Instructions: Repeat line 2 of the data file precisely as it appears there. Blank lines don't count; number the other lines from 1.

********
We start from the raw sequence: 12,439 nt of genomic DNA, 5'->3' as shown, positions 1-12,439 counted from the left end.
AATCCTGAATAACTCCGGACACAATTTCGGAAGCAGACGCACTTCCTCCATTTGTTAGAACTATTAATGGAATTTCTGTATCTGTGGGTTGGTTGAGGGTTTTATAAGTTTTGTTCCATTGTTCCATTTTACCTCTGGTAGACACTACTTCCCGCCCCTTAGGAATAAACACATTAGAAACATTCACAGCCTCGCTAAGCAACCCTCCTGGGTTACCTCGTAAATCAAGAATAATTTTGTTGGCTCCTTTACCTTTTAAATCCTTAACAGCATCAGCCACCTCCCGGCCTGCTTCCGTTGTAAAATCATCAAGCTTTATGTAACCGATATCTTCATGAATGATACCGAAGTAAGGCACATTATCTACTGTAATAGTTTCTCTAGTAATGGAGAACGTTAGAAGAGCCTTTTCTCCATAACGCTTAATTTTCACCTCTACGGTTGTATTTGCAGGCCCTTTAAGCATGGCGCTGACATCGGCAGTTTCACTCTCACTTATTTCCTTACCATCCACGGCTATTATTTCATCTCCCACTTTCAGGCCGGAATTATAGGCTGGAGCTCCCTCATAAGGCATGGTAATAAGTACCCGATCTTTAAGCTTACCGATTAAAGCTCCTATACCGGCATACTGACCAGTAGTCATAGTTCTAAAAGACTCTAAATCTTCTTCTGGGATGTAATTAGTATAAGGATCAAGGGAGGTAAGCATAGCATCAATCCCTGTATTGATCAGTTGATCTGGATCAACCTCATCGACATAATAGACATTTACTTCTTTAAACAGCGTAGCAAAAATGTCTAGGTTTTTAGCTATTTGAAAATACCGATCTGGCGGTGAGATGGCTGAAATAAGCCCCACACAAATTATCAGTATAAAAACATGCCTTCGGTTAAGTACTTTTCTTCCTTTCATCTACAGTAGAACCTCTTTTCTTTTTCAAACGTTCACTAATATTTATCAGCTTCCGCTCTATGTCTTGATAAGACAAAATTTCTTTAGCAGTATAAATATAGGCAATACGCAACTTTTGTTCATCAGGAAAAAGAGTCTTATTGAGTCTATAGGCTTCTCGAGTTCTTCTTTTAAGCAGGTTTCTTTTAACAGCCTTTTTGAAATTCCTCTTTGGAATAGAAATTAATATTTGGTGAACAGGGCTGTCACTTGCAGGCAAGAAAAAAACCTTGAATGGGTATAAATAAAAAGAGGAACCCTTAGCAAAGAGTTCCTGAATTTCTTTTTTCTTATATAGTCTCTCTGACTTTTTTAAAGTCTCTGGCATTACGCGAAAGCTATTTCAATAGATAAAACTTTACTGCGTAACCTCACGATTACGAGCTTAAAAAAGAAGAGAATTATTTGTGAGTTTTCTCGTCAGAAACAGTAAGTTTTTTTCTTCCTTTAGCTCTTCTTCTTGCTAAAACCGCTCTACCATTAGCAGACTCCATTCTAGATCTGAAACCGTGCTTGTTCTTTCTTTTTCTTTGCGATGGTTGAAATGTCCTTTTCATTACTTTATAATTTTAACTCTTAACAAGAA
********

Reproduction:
AATCCTGAATAACTCCGGACACAATTTCGGAAGCAGACGCACTTCCTCCATTTGTTAGAACTATTAATGGAATTTCTGTATCTGTGGGTTGGTTGAGGGTTTTATAAGTTTTGTTCCATTGTTCCATTTTACCTCTGGTAGACACTACTTCCCGCCCCTTAGGAATAAACACATTAGAAACATTCACAGCCTCGCTAAGCAACCCTCCTGGGTTACCTCGTAAATCAAGAATAATTTTGTTGGCTCCTTTACCTTTTAAATCCTTAACAGCATCAGCCACCTCCCGGCCTGCTTCCGTTGTAAAATCATCAAGCTTTATGTAACCGATATCTTCATGAATGATACCGAAGTAAGGCACATTATCTACTGTAATAGTTTCTCTAGTAATGGAGAACGTTAGAAGAGCCTTTTCTCCATAACGCTTAATTTTCACCTCTACGGTTGTATTTGCAGGCCCTTTAAGCATGGCGCTGACATCGGCAGTTTCACTCTCACTTATTTCCTTACCATCCACGGCTATTATTTCATCTCCCACTTTCAGGCCGGAATTATAGGCTGGAGCTCCCTCATAAGGCATGGTAATAAGTACCCGATCTTTAAGCTTACCGATTAAAGCTCCTATACCGGCATACTGACCAGTAGTCATAGTTCTAAAAGACTCTAAATCTTCTTCTGGGATGTAATTAGTATAAGGATCAAGGGAGGTAAGCATAGCATCAATCCCTGTATTGATCAGTTGATCTGGATCAACCTCATCGACATAATAGACATTTACTTCTTTAAACAGCGTAGCAAAAATGTCTAGGTTTTTAGCTATTTGAAAATACCGATCTGGCGGTGAGATGGCTGAAATAAGCCCCACACAAATTATCAGTATAAAAACATGCCTTCGGTTAAGTACTTTTCTTCCTTTCATCTACAGTAGAACCTCTTTTCTTTTTCAAACGTTCACTAATATTTATCAGCTTCCGCTCTATGTCTTGATAAGACAAAATTTCTTTAGCAGTATAAATATAGGCAATACGCAACTTTTGTTCATCAGGAAAAAGAGTCTTATTGAGTCTATAGGCTTCTCGAGTTCTTCTTTTAAGCAGGTTTCTTTTAACAGCCTTTTTGAAATTCCTCTTTGGAATAGAAATTAATATTTGGTGAACAGGGCTGTCACTTGCAGGCAAGAAAAAAACCTTGAATGGGTATAAATAAAAAGAGGAACCCTTAGCAAAGAGTTCCTGAATTTCTTTTTTCTTATATAGTCTCTCTGACTTTTTTAAAGTCTCTGGCATTACGCGAAAGCTATTTCAATAGATAAAACTTTACTGCGTAACCTCACGATTACGAGCTTAAAAAAGAAGAGAATTATTTGTGAGTTTTCTCGTCAGAAACAGTAAGTTTTTTTCTTCCTTTAGCTCTTCTTCTTGCTAAAACCGCTCTACCATTAGCAGACTCCATTCTAGATCTGAAACCGTGCTTGTTCTTTCTTTTTCTTTGCGATGGTTGAAATGTCCTTTTCATTACTTTATAATTTTAACTCTTAACAAGAA